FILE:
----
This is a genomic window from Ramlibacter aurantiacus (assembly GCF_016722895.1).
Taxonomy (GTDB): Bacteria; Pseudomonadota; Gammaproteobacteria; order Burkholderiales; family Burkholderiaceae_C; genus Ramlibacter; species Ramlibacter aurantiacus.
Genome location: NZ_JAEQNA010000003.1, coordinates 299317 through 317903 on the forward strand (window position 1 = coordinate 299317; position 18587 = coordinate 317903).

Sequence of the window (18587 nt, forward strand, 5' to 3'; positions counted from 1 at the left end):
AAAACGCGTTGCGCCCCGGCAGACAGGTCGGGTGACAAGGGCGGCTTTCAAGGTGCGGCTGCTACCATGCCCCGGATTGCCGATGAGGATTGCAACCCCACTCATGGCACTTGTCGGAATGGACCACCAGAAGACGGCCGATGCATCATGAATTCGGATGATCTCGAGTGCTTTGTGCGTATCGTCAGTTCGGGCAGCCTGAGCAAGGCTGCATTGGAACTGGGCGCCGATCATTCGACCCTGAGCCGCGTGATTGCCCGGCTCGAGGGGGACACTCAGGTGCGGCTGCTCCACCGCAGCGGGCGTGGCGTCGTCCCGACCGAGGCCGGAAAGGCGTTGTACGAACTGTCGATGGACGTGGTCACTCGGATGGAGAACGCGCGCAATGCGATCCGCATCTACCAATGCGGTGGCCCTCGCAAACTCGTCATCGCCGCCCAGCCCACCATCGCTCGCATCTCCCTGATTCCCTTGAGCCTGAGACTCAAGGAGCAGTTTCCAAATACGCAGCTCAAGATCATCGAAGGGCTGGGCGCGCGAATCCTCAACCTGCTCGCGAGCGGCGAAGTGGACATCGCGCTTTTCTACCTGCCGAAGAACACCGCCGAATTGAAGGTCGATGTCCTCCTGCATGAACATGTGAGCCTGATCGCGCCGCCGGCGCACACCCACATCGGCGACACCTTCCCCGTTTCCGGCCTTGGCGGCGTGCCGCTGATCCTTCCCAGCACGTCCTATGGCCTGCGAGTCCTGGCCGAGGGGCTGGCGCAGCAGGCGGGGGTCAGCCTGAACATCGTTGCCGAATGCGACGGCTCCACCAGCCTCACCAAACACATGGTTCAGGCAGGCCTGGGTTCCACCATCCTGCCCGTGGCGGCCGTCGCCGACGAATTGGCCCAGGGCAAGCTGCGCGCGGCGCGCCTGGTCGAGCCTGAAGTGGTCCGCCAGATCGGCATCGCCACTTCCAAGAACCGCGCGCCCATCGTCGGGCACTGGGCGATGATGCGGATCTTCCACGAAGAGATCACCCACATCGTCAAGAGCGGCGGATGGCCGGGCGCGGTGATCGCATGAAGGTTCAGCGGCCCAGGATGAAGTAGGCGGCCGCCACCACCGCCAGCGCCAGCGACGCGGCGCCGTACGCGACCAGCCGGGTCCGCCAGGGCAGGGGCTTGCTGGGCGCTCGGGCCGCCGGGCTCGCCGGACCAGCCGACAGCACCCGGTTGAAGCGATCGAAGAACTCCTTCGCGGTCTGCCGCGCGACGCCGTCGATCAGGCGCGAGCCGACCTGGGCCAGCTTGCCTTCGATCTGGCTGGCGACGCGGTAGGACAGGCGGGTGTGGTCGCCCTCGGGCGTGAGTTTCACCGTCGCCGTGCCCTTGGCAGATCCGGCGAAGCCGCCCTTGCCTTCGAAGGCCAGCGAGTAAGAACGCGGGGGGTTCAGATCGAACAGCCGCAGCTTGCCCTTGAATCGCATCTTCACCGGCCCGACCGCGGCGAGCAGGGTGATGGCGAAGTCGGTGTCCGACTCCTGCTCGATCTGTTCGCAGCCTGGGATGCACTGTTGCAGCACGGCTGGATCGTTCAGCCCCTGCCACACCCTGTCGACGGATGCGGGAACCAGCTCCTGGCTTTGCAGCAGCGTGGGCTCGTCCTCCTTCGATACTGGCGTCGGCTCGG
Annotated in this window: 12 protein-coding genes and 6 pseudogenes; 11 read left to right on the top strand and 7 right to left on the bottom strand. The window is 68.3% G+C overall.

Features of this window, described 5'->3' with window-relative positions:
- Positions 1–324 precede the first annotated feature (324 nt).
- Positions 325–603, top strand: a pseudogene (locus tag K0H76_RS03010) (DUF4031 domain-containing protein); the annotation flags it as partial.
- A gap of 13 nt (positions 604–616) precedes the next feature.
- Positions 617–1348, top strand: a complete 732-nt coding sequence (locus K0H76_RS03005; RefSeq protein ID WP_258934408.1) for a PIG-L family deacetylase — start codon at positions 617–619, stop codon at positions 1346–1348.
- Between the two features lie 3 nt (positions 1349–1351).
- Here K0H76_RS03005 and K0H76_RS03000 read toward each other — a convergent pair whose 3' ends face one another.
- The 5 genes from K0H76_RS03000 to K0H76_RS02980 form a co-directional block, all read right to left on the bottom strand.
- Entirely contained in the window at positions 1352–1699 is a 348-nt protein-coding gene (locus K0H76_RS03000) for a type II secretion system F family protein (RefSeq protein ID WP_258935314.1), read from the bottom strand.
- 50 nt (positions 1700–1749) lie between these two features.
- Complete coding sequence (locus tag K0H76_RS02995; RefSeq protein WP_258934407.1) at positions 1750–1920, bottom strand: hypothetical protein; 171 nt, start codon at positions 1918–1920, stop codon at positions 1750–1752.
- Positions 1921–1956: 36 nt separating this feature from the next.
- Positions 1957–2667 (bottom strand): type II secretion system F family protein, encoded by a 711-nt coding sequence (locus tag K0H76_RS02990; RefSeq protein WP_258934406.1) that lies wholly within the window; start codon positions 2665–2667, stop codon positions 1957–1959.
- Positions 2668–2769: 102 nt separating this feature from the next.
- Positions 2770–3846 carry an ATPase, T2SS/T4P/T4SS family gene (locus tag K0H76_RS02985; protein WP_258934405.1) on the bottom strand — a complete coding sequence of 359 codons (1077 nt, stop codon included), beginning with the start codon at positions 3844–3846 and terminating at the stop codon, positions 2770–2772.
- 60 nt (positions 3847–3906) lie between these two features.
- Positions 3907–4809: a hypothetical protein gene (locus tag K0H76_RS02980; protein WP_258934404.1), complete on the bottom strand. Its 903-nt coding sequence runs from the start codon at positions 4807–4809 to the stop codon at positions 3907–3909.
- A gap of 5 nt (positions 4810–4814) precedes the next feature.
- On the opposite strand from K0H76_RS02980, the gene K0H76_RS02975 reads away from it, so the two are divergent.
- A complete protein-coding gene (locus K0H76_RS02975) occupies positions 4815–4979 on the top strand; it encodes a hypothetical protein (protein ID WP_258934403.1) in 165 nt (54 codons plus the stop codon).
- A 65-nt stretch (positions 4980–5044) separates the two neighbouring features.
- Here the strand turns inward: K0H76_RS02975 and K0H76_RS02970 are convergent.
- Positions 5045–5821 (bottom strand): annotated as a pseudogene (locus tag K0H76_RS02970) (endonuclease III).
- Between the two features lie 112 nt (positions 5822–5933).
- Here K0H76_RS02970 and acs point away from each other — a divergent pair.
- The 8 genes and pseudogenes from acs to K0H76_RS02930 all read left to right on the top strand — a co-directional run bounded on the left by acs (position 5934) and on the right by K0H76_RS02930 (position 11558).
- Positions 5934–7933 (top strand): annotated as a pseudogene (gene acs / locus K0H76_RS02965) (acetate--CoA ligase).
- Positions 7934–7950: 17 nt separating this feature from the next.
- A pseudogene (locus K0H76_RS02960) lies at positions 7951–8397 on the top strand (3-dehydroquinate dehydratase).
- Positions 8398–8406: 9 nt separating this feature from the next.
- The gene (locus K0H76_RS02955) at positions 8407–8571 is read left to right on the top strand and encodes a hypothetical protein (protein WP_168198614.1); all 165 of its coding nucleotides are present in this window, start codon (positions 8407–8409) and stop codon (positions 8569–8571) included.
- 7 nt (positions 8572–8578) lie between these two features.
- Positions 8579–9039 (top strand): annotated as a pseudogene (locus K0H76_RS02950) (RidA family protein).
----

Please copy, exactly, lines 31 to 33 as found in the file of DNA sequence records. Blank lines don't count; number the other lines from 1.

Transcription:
- Here K0H76_RS02970 and acs point away from each other — a divergent pair.
- The 8 genes and pseudogenes from acs to K0H76_RS02930 all read left to right on the top strand — a co-directional run bounded on the left by acs (position 5934) and on the right by K0H76_RS02930 (position 11558).
- Positions 5934–7933 (top strand): annotated as a pseudogene (gene acs / locus K0H76_RS02965) (acetate--CoA ligase).